Monday, February 25, 2013

Les Miserables the Movie: Notes on the Oscars

Congratulations to Les Miserables for winning three Oscars!  While I was wrong in predicting that Les Miz would win the most Oscars without actually winning Best Picture (that would be Life of Pi with four), I wasn't too far off.  Les Miserables won as many Oscars as Argo, the Best Picture winner, and more than critical darlings Lincoln, Zero Dark Thirty, and Silver Linings Playbook.  In fact, Les Miserables has a better win percentage than both Lincoln (2 of 12) and Life of Pi (4 of 11), and is tied with Argo (3 of 8).  Not bad, musical movie, not bad.

Overall, it was a rather strange 3.5 hours, not the least because Seth MacFarlane of Family Guy was the host.  Instead of one movie dominating the night, as many predicted Lincoln would, the awards were pretty evenly distributed.  Argo won despite not having any nominees for Best Actor/Actress or Best Director.  I think I prefer it this way, especially since the field was so strong this year, than to have one movie take over.  *cough* The King's Speech *cough*

It was an evening devoted to music in movies, where ghosts of movie musicals past arose and took the stage one last time.  It makes me wonder if this format was planned at the height of the buzz for Les Miserables, but I doubt it.  Anyway, here are some more random thoughts I had about the ceremony:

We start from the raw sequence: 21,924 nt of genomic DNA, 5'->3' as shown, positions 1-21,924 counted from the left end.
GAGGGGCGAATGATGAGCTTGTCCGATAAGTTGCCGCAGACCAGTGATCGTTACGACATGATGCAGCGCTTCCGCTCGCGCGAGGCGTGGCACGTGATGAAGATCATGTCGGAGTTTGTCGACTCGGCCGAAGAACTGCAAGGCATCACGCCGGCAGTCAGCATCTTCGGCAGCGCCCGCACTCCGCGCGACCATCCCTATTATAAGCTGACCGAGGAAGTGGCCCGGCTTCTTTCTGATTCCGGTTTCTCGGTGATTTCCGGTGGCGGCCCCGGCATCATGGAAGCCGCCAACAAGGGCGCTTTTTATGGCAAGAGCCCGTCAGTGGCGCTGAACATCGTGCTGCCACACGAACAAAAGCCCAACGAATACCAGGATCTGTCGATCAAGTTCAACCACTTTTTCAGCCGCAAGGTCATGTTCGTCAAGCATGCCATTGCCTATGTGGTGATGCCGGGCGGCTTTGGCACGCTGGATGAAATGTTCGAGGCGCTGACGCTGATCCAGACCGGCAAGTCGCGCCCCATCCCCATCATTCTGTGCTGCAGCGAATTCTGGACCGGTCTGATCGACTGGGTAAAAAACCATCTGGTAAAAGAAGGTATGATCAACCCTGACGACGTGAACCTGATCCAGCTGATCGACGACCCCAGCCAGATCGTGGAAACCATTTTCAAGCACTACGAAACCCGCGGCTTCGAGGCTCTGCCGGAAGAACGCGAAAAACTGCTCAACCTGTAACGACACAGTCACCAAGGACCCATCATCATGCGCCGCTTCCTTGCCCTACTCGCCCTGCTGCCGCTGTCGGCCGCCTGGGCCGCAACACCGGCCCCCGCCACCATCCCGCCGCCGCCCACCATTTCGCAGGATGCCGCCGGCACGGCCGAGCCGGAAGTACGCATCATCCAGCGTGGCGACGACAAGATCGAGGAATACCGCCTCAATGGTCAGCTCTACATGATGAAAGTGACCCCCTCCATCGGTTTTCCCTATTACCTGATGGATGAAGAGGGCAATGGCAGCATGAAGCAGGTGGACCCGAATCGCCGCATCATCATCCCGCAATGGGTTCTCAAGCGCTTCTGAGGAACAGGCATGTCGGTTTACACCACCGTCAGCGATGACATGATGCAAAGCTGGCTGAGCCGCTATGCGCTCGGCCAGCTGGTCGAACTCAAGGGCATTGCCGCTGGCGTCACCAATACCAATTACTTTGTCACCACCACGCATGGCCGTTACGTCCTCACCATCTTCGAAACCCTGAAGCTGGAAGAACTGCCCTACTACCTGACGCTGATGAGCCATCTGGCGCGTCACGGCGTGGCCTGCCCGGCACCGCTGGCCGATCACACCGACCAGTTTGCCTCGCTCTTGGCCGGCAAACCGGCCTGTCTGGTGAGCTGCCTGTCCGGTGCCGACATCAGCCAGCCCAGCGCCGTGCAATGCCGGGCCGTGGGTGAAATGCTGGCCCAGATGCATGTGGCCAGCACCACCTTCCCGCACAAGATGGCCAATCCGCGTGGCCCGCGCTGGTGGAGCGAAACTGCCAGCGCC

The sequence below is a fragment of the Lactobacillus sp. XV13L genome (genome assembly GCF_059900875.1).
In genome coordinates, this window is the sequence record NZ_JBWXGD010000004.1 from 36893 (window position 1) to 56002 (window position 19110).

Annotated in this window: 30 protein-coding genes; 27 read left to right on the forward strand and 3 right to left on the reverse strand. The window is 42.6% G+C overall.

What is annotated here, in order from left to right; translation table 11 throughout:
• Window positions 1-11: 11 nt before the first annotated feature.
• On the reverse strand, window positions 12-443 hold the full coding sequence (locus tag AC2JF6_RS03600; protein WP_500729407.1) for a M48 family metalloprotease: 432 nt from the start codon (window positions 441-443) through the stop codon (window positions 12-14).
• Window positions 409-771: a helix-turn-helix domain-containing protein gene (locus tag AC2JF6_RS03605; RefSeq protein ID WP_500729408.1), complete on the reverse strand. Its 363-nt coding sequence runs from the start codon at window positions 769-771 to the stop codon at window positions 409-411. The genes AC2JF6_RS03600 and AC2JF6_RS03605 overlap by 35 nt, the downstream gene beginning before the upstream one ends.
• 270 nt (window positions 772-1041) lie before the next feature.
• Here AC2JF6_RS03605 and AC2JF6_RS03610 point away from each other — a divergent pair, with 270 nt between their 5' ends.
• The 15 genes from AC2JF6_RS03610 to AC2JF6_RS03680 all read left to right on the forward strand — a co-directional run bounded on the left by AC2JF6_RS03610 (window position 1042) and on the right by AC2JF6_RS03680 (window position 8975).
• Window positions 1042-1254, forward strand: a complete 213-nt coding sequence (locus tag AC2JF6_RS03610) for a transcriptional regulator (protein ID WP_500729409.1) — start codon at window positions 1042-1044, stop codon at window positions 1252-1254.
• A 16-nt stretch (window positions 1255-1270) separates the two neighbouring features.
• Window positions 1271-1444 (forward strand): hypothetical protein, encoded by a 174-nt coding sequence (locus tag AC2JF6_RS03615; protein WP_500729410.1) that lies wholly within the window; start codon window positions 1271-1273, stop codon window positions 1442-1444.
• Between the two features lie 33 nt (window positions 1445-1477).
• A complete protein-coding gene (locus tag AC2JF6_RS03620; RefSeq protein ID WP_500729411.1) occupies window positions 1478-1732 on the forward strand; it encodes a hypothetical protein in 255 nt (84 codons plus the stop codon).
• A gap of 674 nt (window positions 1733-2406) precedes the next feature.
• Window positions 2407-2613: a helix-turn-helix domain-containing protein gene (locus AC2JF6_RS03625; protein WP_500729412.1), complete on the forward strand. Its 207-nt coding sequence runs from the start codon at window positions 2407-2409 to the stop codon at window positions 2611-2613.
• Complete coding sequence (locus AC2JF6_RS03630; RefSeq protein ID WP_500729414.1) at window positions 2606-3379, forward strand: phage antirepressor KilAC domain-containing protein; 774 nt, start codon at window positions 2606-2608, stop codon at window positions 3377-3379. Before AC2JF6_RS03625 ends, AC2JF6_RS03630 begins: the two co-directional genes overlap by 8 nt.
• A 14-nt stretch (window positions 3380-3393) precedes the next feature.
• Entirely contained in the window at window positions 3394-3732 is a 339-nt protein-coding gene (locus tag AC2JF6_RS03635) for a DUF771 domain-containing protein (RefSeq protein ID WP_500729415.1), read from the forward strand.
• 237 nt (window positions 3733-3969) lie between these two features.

1.  Anyone think the only reason the "movie musical medley" was formed was so there would be an excuse for the Les Miz cast to sing "One Day More"?  They wouldn't have been able to otherwise, since "One Day More" would never qualify for best original song.  Man, if it did, though, it would have blown "Skyfall" out of the water.

2.  It must have been slightly awkward for Catherine Zeta Jones to reprise her role in Chicago a decade after last performing it.  Some audience members' reactions -- "What is the cast of Chicago doing here?" -- made me think the musical hasn't aged so well.

3.  I think it would have been better to include past musicals (West Side StoryThe Sound of Music) with the three most recent movie musicals, even if the older ones were only shown in clips.  It would have seemed less random.

4.  I'm not a huge fan of Jennifer Hudson's slightly brittle voice, but she certainly did justice to a song that is meant to be a show stopper.  People were giving her a standing ovation.  She was going to be a tough act to follow.

5.  I don't know if the Les Miserables medley quite met the challenge.  For one thing, it was very strangely edited.  Hugh Jackman started out by singing a truncated version of the only song up for nomination, "Suddenly."  I think he actually sounded better here than in the movie.  Then Anne Hathaway came out and started singing the first lines of "One Day More."  "Nice way to get her into the song!" I thought.  I looked forward to her singing "These men who seemed to know my crime will surely come a second time!", but that was given to Jackman.